In a statement to the House of Commons on Tuesday, Defence Secretary Geoff Hoon said about 26,000 British ground troops would be stationed in Kuwait by mid-February.
An army spokeswoman later confirmed Aldershot’s 9(Para) Squadron, Royal Engineers and 7(Para) Regiment, Royal Horse Artillery will be deployed as part of 16 Air Assault Brigade.
New arrivals 10 Transport Regiment will also travel to the Gulf, along with 4 General Support Medical Regiment and 101 Dog Unit, Royal Army Veterinary Corps, as part of 102 Logistics Brigade.
Troops are due to start pre-deployment training in the next two weeks and equipment is already being moved out.
Aldershot MP and shadow defence minister Gerald Howarth said he supported the government’s decision to send troops to the Gulf as the only way to make Saddam Hussein see sense.
He said: “Obviously this is a major deployment of British troops. It represents over a quarter of the strength of the British Army on one operation and it demonstrates a major commitment by the govern-ment to the Gulf region.
“At this stage, we hope they won’t be called upon to go into action and that the diplomatic endeavours will make that unnecessary, but clearly they may be called upon.
“Obviously 7(Para) RHA and 9(Para) Sqn will be going as part of 16 Air Assault Brigade and they’re light troops and very experienced, and will undoubtedly acquit themselves brilliantly.
“We wish them all good luck and I, for one, will have them in my thoughts and prayers, as I’m sure everyone in Aldershot will.”
The news came amid concerns that kit issued by the Ministry of Defence is sub-standard, with soldiers buying additional equipment themselves.
A survey carried out by the MoD revealed 55% of soldiers and 42% of officers were buying items, including jackets, boots and torches, to add to that supplied by the army.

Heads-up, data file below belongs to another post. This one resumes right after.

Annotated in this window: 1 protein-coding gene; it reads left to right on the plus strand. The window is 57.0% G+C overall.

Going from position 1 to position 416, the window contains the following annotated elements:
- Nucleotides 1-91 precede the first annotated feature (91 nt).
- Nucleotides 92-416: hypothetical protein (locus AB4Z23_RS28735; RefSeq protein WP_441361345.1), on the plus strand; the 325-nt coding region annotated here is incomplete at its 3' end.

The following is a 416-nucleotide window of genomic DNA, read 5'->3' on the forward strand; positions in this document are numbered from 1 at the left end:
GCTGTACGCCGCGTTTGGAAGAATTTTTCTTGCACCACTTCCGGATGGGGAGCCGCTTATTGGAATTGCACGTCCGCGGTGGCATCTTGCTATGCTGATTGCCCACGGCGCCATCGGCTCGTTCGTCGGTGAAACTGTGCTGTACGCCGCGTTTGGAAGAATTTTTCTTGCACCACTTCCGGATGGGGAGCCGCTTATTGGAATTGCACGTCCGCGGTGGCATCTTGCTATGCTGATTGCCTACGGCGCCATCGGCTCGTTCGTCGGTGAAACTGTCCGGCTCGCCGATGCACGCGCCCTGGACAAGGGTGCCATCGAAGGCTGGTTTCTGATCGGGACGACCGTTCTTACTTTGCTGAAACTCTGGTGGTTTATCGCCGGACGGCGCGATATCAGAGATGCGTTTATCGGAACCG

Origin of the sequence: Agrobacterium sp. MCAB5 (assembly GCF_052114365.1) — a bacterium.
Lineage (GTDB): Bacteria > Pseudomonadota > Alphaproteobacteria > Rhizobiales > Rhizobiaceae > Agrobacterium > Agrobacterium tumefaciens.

Failings in equipment were highlighted in 2001, during the Saif Sareea exercise in Oman, in which Aldershot-based 22 Field Ambulance and 4 General Support Medical Regiment took part when troops reported their boots were melting in the heat.
A spokesman for the MoD denied the claims. He said: “All members of the armed forces are issued with standard kit. They are issued with kit good enough to do the job and they are not forced into buying their own equipment.”
It’s the second time Aldershot soldiers have been called to the Gulf.
Based at Thornhill Barracks, the Royal Army Military Corps Field Hospital were involved in the original Gulf War in August 1990. The men and women of 22 Field Hospital were responsible for establishing military hospitals in Bahrain and Saudi Arabia during the 1990 conflict with Iraq.
After the ceasefire, 22 Field Hospital remained in the desert until it returned home in March 1991.
Major-General Chris Ticehurst, the Medical Commander of United Kingdom Land Forces, presented the medics with campaign medals at a parade at the Royal Army Medical Corps Depot at Keogh Barracks, Mytchett.